But inventories added just 0.8 percentage points to this growth in the quarter, and real final sales were 2%, Merrill economists explain in a recent report.
“In other words, the economy remains stuck in the mud,” wrote Joshua Dennerlein and Ethan Harris in their latest analysis. “We believe that the Fed needs to see acceleration in growth before they will begin tapering.”
Moreover, the experts say we’re currently in “a tale of two consumers.”
“Overall consumer spending growth was 1.5% [quarter over quarter at a seasonally adjusted annual rate], marking the smallest increase in two years,” they noted. “There is a big divide in what the consumer is buying.”
Growth in purchases of goods, like cars and TVs, were a “very strong” 4.3%. However, spending on services (including those in the financial sector) was up a “very soft” 0.1%, the smallest increase since the recession began, the report says.
Capital expenditures fell 3.7% in the third quarter and have “been weak all year, averaging just 0.2% growth per quarter.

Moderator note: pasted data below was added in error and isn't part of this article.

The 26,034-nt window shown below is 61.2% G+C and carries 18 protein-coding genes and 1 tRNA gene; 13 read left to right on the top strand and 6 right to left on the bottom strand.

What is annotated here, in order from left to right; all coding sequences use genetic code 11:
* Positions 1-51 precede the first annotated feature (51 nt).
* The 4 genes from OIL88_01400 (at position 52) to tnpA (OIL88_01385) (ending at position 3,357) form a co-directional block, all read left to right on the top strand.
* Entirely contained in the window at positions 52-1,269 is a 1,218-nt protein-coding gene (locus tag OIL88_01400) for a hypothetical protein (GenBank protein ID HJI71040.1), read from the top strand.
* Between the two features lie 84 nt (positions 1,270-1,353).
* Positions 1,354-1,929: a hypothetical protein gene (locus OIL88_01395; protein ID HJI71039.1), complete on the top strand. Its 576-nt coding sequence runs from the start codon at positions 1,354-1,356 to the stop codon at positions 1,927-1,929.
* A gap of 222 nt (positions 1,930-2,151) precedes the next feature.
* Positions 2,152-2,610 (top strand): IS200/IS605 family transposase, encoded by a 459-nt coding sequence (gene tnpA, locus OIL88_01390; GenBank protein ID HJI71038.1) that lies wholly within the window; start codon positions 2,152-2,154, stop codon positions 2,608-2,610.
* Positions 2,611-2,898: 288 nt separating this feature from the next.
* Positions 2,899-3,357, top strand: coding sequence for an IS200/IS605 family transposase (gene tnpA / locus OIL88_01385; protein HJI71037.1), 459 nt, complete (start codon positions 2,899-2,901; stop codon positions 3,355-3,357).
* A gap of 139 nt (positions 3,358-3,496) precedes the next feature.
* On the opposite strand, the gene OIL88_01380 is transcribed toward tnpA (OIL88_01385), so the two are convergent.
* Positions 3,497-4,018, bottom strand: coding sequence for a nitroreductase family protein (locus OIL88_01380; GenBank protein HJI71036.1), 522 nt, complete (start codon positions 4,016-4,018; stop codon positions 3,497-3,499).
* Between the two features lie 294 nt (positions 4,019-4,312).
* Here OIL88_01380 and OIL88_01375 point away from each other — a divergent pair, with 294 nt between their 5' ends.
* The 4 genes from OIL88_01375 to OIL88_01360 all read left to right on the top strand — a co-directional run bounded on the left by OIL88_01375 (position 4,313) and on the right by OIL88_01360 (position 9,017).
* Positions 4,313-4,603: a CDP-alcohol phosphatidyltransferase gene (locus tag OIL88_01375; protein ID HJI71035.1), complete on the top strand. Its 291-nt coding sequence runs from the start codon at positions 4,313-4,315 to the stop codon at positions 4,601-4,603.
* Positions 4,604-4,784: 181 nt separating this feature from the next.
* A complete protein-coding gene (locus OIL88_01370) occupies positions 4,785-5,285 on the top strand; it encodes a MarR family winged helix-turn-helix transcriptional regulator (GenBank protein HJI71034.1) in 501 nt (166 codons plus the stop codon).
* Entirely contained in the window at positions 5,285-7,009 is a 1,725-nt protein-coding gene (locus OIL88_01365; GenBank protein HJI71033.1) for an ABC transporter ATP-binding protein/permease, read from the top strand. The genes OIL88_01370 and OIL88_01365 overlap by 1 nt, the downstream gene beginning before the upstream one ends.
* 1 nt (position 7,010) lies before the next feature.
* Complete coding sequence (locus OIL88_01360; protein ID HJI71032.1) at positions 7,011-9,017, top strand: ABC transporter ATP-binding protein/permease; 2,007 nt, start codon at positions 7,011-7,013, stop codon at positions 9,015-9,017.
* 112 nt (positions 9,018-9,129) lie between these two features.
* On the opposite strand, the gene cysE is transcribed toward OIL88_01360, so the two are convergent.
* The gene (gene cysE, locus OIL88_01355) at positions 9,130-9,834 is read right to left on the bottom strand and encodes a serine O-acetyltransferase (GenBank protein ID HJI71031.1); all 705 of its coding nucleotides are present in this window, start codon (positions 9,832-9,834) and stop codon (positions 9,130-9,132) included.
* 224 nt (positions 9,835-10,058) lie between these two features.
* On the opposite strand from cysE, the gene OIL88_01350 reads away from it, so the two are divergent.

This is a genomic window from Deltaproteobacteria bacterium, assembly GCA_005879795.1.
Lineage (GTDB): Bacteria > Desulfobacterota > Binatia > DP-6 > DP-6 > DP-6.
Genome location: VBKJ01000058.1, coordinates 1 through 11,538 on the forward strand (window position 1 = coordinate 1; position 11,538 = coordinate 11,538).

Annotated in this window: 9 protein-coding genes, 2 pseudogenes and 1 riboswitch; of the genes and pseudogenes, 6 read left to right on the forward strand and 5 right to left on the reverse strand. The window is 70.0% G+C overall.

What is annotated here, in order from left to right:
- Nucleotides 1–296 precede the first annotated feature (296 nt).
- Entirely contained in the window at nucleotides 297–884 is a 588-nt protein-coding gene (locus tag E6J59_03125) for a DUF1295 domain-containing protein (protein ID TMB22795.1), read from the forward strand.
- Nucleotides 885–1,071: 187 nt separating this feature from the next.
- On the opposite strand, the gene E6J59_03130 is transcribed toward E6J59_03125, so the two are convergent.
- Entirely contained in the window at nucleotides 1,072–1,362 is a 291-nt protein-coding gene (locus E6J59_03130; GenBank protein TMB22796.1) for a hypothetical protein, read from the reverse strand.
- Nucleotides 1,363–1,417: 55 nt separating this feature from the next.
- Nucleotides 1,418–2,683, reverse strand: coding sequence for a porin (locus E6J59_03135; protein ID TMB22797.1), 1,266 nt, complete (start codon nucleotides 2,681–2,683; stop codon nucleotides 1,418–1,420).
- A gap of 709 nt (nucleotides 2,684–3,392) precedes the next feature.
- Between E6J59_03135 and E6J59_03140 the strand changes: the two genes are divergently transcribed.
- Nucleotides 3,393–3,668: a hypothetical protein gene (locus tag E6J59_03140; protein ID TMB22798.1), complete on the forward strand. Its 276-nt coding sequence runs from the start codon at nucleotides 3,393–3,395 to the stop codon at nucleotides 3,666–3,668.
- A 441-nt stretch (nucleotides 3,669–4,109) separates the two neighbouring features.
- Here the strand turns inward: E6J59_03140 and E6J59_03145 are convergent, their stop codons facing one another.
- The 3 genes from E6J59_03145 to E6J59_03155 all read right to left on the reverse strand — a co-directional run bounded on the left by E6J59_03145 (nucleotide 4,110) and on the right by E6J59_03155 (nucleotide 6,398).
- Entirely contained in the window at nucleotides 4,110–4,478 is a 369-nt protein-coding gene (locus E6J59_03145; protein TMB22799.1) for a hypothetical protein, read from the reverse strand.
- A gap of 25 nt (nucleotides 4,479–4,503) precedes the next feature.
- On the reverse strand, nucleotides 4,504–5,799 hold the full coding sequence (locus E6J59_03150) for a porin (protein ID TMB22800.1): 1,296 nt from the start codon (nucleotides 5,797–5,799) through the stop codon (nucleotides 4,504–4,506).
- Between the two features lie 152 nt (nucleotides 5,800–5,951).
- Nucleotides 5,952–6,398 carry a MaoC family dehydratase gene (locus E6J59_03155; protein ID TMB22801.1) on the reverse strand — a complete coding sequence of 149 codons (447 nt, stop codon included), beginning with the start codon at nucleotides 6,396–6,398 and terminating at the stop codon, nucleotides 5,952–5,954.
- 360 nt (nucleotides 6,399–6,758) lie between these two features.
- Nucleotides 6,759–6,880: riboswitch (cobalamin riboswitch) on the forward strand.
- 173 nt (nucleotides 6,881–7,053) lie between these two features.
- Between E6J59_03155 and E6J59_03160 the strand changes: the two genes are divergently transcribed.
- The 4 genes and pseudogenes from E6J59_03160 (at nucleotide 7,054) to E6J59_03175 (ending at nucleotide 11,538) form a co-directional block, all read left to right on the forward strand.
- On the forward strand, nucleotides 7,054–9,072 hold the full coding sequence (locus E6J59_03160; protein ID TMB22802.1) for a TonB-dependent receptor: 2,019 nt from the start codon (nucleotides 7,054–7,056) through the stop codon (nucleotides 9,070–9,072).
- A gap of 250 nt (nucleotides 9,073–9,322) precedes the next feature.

“The number one item, in our view, weighing on capex spending is the general weakness in the economy,” Dennerlein and Harris wrote. “In general, as GDP growth accelerates, capex accelerates at a faster pace. We will need a breakout to 3% top-line GDP growth to achieve stronger capex growth, in our view.”
Uncertainty over government spending, shutdowns and fiscal policy are some factors causing uncertainty that keeps businesses from pulling the spending trigger.
On the upside, state and local governments boosted spending for the second quarter in a row. It rose 1.5% in Q3, after rising 0.4% in Q2, the report says, adding. “It’s early in the turn but the trend is positive for next year.”
When it comes to inventory buildup, which was significant in Q3, we may “get a payback in the opposite direction in the fourth quarter,” the economists say. “If the inventory build slows by $10 billion, all else equal, that would shave 0.3 percentage points off our Q4 GDP estimate.”
Check out Nouriel Roubini Warns of Bubbles in the Economic Broth on ThinkAdvisor.